How much does a franchise cost?
If you are thinking about becoming a franchisee, the associated costs are likely to be one of the first questions in your mind. It isn’t always easy to find comprehensive information on this topic, which is why we want to bring some clarity to the subject. Let’s explore how much it may cost to start your dream franchise business.
There are a few different areas of investment required to get your franchise business up and running. These can come in different guises depending on your chosen industry, but it will typically include an initial fee and an ongoing service fee.
Initial Franchise Fees
This initial setup cost will provide you with the right to use the brand name of your chosen franchise. Additionally, you will be given access to expert advice and training to help ensure your franchise is successful. This fee may also cover:
- Locating an appropriate site and constructing suitable premises
- The costs associated with recruiting and training staff
- Specialized equipment
It is almost impossible to give precise figures here as it will vary depending on the brand. We’ve seen some franchisees start their business paying an initial fee of less than $10,000, but we’ve also heard stories of franchisees paying millions for the right to use particularly popular brand names. On average, potential franchisees can expect this fee to be between $25,000 and $35,000.
Ongoing Franchise Service or Royalty Fees
Most franchisees will be required to pay an ongoing royalty or service fee to their franchisor. This fee can vary considerably but is likely to sit between 1% and 20% of your total weekly sales. Research suggests that the industry as a whole has maintained a steady 6% average for some time.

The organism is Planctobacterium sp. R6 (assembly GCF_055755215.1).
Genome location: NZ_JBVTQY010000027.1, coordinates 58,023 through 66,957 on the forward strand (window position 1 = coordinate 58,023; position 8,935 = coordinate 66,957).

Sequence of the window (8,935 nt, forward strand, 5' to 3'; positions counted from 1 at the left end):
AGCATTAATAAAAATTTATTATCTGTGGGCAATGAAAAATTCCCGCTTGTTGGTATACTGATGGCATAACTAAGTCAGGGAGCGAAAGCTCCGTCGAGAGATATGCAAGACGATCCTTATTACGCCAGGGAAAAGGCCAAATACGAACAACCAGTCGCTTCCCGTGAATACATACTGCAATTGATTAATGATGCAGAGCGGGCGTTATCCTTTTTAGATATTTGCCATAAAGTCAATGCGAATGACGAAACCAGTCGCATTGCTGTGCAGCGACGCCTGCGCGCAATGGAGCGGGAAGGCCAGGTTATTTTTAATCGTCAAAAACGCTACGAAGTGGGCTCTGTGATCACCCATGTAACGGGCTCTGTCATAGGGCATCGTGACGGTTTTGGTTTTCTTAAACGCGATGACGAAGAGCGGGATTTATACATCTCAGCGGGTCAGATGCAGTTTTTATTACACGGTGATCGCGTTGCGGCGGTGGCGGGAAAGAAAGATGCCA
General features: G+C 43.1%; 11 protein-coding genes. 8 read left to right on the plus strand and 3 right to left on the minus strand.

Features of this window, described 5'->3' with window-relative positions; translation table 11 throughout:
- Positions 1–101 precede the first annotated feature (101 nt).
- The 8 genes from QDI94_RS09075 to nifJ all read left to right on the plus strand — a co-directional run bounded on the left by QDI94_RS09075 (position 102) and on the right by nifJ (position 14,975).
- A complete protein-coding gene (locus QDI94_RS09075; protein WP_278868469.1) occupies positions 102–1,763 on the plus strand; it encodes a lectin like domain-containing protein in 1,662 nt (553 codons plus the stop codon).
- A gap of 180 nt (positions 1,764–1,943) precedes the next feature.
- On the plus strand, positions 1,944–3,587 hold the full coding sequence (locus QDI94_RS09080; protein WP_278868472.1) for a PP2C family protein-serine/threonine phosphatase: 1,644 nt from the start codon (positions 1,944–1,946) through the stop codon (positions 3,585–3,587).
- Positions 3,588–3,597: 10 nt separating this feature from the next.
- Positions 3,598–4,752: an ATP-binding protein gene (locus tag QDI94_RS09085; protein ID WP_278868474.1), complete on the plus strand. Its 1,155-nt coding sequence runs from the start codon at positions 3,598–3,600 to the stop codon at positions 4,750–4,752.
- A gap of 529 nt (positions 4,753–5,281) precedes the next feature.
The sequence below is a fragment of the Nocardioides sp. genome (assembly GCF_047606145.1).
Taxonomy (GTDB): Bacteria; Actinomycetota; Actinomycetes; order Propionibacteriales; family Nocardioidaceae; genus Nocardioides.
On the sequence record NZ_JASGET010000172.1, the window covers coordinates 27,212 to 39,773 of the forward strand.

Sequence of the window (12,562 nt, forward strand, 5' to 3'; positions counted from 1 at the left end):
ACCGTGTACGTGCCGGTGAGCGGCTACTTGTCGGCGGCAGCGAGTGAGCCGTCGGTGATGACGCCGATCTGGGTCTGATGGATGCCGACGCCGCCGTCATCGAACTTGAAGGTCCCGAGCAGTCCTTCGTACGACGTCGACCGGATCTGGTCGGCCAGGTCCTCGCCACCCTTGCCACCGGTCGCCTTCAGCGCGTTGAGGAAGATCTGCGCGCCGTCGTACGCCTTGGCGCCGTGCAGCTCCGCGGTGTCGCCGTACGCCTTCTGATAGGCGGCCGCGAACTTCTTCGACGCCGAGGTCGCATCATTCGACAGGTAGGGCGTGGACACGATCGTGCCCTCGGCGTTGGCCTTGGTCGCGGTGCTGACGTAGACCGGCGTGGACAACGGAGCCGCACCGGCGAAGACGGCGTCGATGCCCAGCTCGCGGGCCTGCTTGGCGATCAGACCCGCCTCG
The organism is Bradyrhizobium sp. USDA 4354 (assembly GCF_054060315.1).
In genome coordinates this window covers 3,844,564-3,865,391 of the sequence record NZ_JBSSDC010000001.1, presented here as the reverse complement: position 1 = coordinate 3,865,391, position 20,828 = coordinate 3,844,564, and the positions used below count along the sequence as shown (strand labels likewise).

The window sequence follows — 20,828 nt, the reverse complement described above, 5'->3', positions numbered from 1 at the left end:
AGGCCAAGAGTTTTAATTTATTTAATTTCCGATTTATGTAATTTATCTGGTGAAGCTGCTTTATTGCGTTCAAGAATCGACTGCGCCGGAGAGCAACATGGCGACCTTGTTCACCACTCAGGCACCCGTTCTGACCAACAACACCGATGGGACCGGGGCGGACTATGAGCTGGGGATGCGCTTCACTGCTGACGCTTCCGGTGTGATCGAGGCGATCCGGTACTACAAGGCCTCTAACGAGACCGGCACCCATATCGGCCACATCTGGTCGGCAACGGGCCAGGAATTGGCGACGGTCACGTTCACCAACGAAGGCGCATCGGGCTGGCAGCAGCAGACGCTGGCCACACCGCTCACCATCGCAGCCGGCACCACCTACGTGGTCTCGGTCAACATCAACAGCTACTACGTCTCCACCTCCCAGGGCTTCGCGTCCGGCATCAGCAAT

Because your franchisor will receive more money from their most successful franchises, there is a strong incentive for them to provide you with the in-depth guidance and support you need to grow your business quickly and sustainably.
Some franchises will offer a 0% service fee, but this doesn’t necessarily mean that you won’t need to pay any ongoing costs at all. This is because franchisors can also drive revenues via product markups and the cost of any equipment needed to run the franchise successfully.
As a new franchisee, you will also need to ensure you have enough working capital to keep the business afloat until you start to generate a profit. This money will be needed to meet your daily expenses in addition to paying both staff and suppliers, and your franchisor should be in a position to advise you on how much working capital you will need in the beginning. After all, they have supported many new franchisees in their early steps to success. One of the primary advantages of becoming a franchisee is that because you will be using an established brand name, becoming profitable should be achievable within a much shorter timeframe than if you were to establish your own brand from scratch.
Many franchisees will be asked to contribute to a marketing promotional fund that will be used to promote the franchise as a whole as well as individual franchisees. This will promote your business on a national level using proven, targeted methods.
If this marketing contribution isn’t a requirement, you may be asked to invest a certain amount of money into advertising your franchise locally to ensure that your audience knows who you are and where they can find you. This is something your franchisor will also be able to support you with, including identifying the best advertising platforms to deliver the best return on investment (ROI) based upon their extensive experience.
The Franchise Disclosure Document (FDD) [ontains a variety of important information about the franchisor that will allow potential franchisees to make informed financial decisions. This provides detailed information related to all potential costs that may be incurred by becoming a franchisee, including: legal and accounting fees, build-out costs, supplies, inventory, and living and travel expenses required to complete the training process.